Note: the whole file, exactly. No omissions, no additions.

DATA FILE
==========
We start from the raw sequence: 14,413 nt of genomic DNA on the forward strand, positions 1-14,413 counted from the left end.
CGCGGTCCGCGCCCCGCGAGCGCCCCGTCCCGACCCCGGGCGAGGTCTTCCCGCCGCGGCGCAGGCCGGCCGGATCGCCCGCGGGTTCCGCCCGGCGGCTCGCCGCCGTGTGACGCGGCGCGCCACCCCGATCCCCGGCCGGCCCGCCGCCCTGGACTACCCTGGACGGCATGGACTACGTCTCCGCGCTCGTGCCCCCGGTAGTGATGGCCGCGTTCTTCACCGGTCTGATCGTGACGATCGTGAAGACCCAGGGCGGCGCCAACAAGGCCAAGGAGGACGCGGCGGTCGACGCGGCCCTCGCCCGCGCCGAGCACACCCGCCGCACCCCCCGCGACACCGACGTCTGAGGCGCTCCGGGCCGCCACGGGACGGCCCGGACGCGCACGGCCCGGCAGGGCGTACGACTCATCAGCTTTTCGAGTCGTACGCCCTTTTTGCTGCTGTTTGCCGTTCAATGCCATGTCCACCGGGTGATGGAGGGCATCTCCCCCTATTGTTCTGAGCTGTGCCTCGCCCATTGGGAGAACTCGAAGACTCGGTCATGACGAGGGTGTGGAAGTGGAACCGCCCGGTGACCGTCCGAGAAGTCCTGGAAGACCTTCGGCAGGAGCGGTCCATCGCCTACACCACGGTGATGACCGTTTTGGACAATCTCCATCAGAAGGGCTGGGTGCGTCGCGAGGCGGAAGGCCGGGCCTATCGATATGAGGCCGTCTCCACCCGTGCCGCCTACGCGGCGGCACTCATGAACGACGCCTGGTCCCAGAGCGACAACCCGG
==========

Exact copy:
We start from the raw sequence: 14,413 nt of genomic DNA on the forward strand, positions 1-14,413 counted from the left end.
CGCGGTCCGCGCCCCGCGAGCGCCCCGTCCCGACCCCGGGCGAGGTCTTCCCGCCGCGGCGCAGGCCGGCCGGATCGCCCGCGGGTTCCGCCCGGCGGCTCGCCGCCGTGTGACGCGGCGCGCCACCCCGATCCCCGGCCGGCCCGCCGCCCTGGACTACCCTGGACGGCATGGACTACGTCTCCGCGCTCGTGCCCCCGGTAGTGATGGCCGCGTTCTTCACCGGTCTGATCGTGACGATCGTGAAGACCCAGGGCGGCGCCAACAAGGCCAAGGAGGACGCGGCGGTCGACGCGGCCCTCGCCCGCGCCGAGCACACCCGCCGCACCCCCCGCGACACCGACGTCTGAGGCGCTCCGGGCCGCCACGGGACGGCCCGGACGCGCACGGCCCGGCAGGGCGTACGACTCATCAGCTTTTCGAGTCGTACGCCCTTTTTGCTGCTGTTTGCCGTTCAATGCCATGTCCACCGGGTGATGGAGGGCATCTCCCCCTATTGTTCTGAGCTGTGCCTCGCCCATTGGGAGAACTCGAAGACTCGGTCATGACGAGGGTGTGGAAGTGGAACCGCCCGGTGACCGTCCGAGAAGTCCTGGAAGACCTTCGGCAGGAGCGGTCCATCGCCTACACCACGGTGATGACCGTTTTGGACAATCTCCATCAGAAGGGCTGGGTGCGTCGCGAGGCGGAAGGCCGGGCCTATCGATATGAGGCCGTCTCCACCCGTGCCGCCTACGCGGCGGCACTCATGAACGACGCCTGGTCCCAGAGCGACAACCCGG